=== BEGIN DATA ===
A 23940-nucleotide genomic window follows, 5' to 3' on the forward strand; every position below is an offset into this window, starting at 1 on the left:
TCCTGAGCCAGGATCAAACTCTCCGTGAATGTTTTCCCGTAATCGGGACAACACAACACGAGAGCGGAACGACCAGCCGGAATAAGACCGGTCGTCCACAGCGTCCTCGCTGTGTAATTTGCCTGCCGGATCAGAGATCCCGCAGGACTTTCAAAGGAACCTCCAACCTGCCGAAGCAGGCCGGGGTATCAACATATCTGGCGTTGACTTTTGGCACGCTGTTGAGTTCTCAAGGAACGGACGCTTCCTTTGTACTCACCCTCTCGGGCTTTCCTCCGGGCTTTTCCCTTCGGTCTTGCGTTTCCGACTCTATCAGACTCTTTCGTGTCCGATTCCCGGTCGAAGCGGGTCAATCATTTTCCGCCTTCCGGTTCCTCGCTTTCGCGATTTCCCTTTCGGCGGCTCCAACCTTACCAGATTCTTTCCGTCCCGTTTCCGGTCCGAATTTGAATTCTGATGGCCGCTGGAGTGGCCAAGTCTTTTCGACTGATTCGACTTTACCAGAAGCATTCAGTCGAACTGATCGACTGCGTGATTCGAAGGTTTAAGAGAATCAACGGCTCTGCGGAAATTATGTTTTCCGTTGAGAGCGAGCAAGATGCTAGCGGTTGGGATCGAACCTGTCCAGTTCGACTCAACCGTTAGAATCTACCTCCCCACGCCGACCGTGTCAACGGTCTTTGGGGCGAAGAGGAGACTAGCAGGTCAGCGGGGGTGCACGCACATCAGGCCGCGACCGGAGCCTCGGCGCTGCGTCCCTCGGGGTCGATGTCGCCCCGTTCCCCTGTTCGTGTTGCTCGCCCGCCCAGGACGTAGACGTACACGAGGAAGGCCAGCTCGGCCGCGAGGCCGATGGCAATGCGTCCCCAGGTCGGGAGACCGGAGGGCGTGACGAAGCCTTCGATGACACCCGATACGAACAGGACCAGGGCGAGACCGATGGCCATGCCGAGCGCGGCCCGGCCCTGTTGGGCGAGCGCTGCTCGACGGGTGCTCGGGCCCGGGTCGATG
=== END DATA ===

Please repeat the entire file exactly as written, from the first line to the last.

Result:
A 23940-nucleotide genomic window follows, 5' to 3' on the forward strand; every position below is an offset into this window, starting at 1 on the left:
TCCTGAGCCAGGATCAAACTCTCCGTGAATGTTTTCCCGTAATCGGGACAACACAACACGAGAGCGGAACGACCAGCCGGAATAAGACCGGTCGTCCACAGCGTCCTCGCTGTGTAATTTGCCTGCCGGATCAGAGATCCCGCAGGACTTTCAAAGGAACCTCCAACCTGCCGAAGCAGGCCGGGGTATCAACATATCTGGCGTTGACTTTTGGCACGCTGTTGAGTTCTCAAGGAACGGACGCTTCCTTTGTACTCACCCTCTCGGGCTTTCCTCCGGGCTTTTCCCTTCGGTCTTGCGTTTCCGACTCTATCAGACTCTTTCGTGTCCGATTCCCGGTCGAAGCGGGTCAATCATTTTCCGCCTTCCGGTTCCTCGCTTTCGCGATTTCCCTTTCGGCGGCTCCAACCTTACCAGATTCTTTCCGTCCCGTTTCCGGTCCGAATTTGAATTCTGATGGCCGCTGGAGTGGCCAAGTCTTTTCGACTGATTCGACTTTACCAGAAGCATTCAGTCGAACTGATCGACTGCGTGATTCGAAGGTTTAAGAGAATCAACGGCTCTGCGGAAATTATGTTTTCCGTTGAGAGCGAGCAAGATGCTAGCGGTTGGGATCGAACCTGTCCAGTTCGACTCAACCGTTAGAATCTACCTCCCCACGCCGACCGTGTCAACGGTCTTTGGGGCGAAGAGGAGACTAGCAGGTCAGCGGGGGTGCACGCACATCAGGCCGCGACCGGAGCCTCGGCGCTGCGTCCCTCGGGGTCGATGTCGCCCCGTTCCCCTGTTCGTGTTGCTCGCCCGCCCAGGACGTAGACGTACACGAGGAAGGCCAGCTCGGCCGCGAGGCCGATGGCAATGCGTCCCCAGGTCGGGAGACCGGAGGGCGTGACGAAGCCTTCGATGACACCCGATACGAACAGGACCAGGGCGAGACCGATGGCCATGCCGAGCGCGGCCCGGCCCTGTTGGGCGAGCGCTGCTCGACGGGTGCTCGGGCCCGGGTCGATG